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The ATLAS semiconductor tracker end-cap module.

Abdesselam, A. and Brodbeck, T. J. and Campbell, D. and Chilingarov, Alexandre and Hughes, Gareth and Jones, Roger W. L. and Mercer, Ian J. and Ratoff, Peter N. and et al., ATLAS SCT Collaboration (2007) The ATLAS semiconductor tracker end-cap module. Nuclear Instruments and Methods A, 575 (3). pp. 353-389. ISSN 0168-9002

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Abstract

The challenges for the tracking detector systems at the LHC are unprecedented in terms of the number of channels, the required read-out speed and the expected radiation levels. The ATLAS Semiconductor Tracker (SCT) end-caps have a total of about 3 million electronics channels each reading out every 25 ns into its own on-chip buffer. The highest anticipated dose after 10 years operation is in units of 1 MeV neutron equivalent (assuming the damage factors scale with the non-ionising energy loss). The forward tracker has 1976 double-sided modules, mostly of area , each having 2×768 strips read out by six ASICs per side. The requirement to achieve an average perpendicular radiation length of 1.5% X0, while coping with up to 7 W dissipation per module (after irradiation), leads to stringent constraints on the thermal design. The additional requirement of 1500e- equivalent noise charge (ENC) rising to only 1800e- ENC after irradiation, provides stringent design constraints on both the high-density Cu/Polyimide flex read-out circuit and the ABCD3TA read-out ASICs. Finally, the accuracy of module assembly must not compromise the resolution perpendicular to the strip directions or radial resolution coming from the 40 mrad front-back stereo angle. A total of 2210 modules were built to the tight tolerances and specifications required for the SCT. This was 234 more than the 1976 required and represents a yield of 93%. The component flow was at times tight, but the module production rate of 40–50 per week was maintained despite this. The distributed production was not found to be a major logistical problem and it allowed additional flexibility to take advantage of where the effort was available, including any spare capacity, for building the end-cap modules. The collaboration that produced the ATLAS SCT end-cap modules kept in close contact at all times so that the effects of shortages or stoppages at different sites could be rapidly resolved.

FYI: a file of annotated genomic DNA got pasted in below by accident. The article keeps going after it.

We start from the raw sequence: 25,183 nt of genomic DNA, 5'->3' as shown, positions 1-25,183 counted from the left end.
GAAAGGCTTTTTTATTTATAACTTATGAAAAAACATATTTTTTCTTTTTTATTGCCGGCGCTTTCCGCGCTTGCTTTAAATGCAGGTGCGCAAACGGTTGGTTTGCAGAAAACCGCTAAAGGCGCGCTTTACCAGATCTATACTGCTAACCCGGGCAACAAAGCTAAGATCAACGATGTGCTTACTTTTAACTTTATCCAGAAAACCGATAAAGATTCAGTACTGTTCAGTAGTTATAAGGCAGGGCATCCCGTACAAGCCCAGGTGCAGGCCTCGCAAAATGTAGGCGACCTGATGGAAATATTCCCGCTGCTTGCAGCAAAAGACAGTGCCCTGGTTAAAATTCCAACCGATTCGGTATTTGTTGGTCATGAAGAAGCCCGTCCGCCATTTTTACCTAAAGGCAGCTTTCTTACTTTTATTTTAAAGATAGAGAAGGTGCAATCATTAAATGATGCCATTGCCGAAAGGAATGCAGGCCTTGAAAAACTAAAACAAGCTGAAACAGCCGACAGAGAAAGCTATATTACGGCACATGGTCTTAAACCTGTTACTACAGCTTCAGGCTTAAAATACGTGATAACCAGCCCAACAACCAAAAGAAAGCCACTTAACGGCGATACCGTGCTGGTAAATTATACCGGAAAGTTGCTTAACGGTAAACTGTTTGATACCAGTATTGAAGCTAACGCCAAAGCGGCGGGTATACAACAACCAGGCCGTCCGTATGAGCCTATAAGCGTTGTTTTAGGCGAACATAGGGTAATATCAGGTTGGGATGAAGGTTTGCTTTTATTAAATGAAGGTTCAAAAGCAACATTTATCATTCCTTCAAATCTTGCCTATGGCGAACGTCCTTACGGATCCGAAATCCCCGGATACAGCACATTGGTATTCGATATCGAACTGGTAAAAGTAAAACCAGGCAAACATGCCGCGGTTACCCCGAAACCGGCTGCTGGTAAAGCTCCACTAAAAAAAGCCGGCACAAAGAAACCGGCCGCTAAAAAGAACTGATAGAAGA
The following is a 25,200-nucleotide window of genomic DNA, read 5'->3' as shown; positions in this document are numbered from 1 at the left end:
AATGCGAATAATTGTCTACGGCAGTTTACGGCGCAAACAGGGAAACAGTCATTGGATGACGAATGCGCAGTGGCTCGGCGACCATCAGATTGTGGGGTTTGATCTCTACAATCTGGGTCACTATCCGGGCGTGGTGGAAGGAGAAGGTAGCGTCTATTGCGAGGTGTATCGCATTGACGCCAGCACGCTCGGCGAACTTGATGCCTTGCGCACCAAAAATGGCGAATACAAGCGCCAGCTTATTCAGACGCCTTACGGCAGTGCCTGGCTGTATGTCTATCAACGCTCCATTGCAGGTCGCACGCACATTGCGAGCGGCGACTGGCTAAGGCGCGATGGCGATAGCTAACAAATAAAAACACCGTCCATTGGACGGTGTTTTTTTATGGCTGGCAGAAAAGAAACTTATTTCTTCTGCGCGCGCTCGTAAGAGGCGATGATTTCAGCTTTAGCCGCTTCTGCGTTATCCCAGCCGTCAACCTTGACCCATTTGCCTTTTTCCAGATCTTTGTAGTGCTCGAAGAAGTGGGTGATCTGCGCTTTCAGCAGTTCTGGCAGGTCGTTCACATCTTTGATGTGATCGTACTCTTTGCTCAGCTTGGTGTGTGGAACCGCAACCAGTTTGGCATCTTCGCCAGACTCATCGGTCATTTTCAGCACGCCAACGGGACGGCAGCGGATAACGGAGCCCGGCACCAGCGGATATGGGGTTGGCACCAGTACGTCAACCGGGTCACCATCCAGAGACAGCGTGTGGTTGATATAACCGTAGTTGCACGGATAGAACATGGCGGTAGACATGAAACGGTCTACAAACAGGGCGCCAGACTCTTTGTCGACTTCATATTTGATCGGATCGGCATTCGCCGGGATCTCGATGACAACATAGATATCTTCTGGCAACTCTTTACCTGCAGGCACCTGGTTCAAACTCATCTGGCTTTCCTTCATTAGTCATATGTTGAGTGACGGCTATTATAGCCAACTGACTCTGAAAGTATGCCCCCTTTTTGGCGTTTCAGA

Item Type: Article
Journal or Publication Title: Nuclear Instruments and Methods A
Uncontrolled Keywords: Silicon ; Module ; Microstrip ; ATLAS ; SCT ; LHC
Subjects: Q Science > QC Physics
Departments: Faculty of Science and Technology > Physics
ID Code: 19818
Deposited By: Dr Alexandre Chilingarov
Deposited On: 14 Nov 2008 14:41
Refereed?: Yes
Published?: Published
Last Modified: 17 Sep 2013 08:17
Identification Number:
URI: http://eprints.lancs.ac.uk/id/eprint/19818

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